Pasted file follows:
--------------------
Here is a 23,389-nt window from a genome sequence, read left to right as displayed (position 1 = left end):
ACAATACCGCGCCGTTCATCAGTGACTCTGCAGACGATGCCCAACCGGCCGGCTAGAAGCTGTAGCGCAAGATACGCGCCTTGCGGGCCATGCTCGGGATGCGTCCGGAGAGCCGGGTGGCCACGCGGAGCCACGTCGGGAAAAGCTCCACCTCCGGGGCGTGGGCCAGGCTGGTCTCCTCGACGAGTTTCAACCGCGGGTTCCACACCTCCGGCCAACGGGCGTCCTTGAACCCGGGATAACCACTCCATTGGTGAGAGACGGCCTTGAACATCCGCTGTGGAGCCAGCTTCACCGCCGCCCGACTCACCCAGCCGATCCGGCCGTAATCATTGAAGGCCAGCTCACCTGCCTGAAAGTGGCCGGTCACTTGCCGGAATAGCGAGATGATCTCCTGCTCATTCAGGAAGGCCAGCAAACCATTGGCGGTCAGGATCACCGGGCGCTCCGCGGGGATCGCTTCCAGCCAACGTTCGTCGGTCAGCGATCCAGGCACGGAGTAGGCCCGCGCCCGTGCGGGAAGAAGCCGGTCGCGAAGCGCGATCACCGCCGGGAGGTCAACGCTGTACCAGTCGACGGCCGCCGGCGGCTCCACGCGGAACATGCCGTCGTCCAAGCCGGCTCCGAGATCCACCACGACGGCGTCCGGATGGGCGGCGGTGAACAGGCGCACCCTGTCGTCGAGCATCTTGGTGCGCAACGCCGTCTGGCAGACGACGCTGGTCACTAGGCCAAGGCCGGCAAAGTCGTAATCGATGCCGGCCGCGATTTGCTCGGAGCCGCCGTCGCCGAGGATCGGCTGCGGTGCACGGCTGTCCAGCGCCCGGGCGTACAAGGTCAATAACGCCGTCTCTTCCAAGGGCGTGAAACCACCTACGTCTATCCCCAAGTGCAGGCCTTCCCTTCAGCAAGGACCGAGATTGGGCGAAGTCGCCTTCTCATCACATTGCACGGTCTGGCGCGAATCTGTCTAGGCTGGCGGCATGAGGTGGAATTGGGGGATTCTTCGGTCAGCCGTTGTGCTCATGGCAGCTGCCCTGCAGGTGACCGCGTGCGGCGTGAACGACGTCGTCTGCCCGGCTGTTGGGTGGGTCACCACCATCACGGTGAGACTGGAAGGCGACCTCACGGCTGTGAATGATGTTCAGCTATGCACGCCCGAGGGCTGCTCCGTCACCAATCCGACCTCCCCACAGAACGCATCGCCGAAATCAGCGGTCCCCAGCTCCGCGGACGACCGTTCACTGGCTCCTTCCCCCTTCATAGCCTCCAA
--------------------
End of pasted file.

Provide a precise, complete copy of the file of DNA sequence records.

Here is a 23,389-nt window from a genome sequence, read left to right as displayed (position 1 = left end):
ACAATACCGCGCCGTTCATCAGTGACTCTGCAGACGATGCCCAACCGGCCGGCTAGAAGCTGTAGCGCAAGATACGCGCCTTGCGGGCCATGCTCGGGATGCGTCCGGAGAGCCGGGTGGCCACGCGGAGCCACGTCGGGAAAAGCTCCACCTCCGGGGCGTGGGCCAGGCTGGTCTCCTCGACGAGTTTCAACCGCGGGTTCCACACCTCCGGCCAACGGGCGTCCTTGAACCCGGGATAACCACTCCATTGGTGAGAGACGGCCTTGAACATCCGCTGTGGAGCCAGCTTCACCGCCGCCCGACTCACCCAGCCGATCCGGCCGTAATCATTGAAGGCCAGCTCACCTGCCTGAAAGTGGCCGGTCACTTGCCGGAATAGCGAGATGATCTCCTGCTCATTCAGGAAGGCCAGCAAACCATTGGCGGTCAGGATCACCGGGCGCTCCGCGGGGATCGCTTCCAGCCAACGTTCGTCGGTCAGCGATCCAGGCACGGAGTAGGCCCGCGCCCGTGCGGGAAGAAGCCGGTCGCGAAGCGCGATCACCGCCGGGAGGTCAACGCTGTACCAGTCGACGGCCGCCGGCGGCTCCACGCGGAACATGCCGTCGTCCAAGCCGGCTCCGAGATCCACCACGACGGCGTCCGGATGGGCGGCGGTGAACAGGCGCACCCTGTCGTCGAGCATCTTGGTGCGCAACGCCGTCTGGCAGACGACGCTGGTCACTAGGCCAAGGCCGGCAAAGTCGTAATCGATGCCGGCCGCGATTTGCTCGGAGCCGCCGTCGCCGAGGATCGGCTGCGGTGCACGGCTGTCCAGCGCCCGGGCGTACAAGGTCAATAACGCCGTCTCTTCCAAGGGCGTGAAACCACCTACGTCTATCCCCAAGTGCAGGCCTTCCCTTCAGCAAGGACCGAGATTGGGCGAAGTCGCCTTCTCATCACATTGCACGGTCTGGCGCGAATCTGTCTAGGCTGGCGGCATGAGGTGGAATTGGGGGATTCTTCGGTCAGCCGTTGTGCTCATGGCAGCTGCCCTGCAGGTGACCGCGTGCGGCGTGAACGACGTCGTCTGCCCGGCTGTTGGGTGGGTCACCACCATCACGGTGAGACTGGAAGGCGACCTCACGGCTGTGAATGATGTTCAGCTATGCACGCCCGAGGGCTGCTCCGTCACCAATCCGACCTCCCCACAGAACGCATCGCCGAAATCAGCGGTCCCCAGCTCCGCGGACGACCGTTCACTGGCTCCTTCCCCCTTCATAGCCTCCAA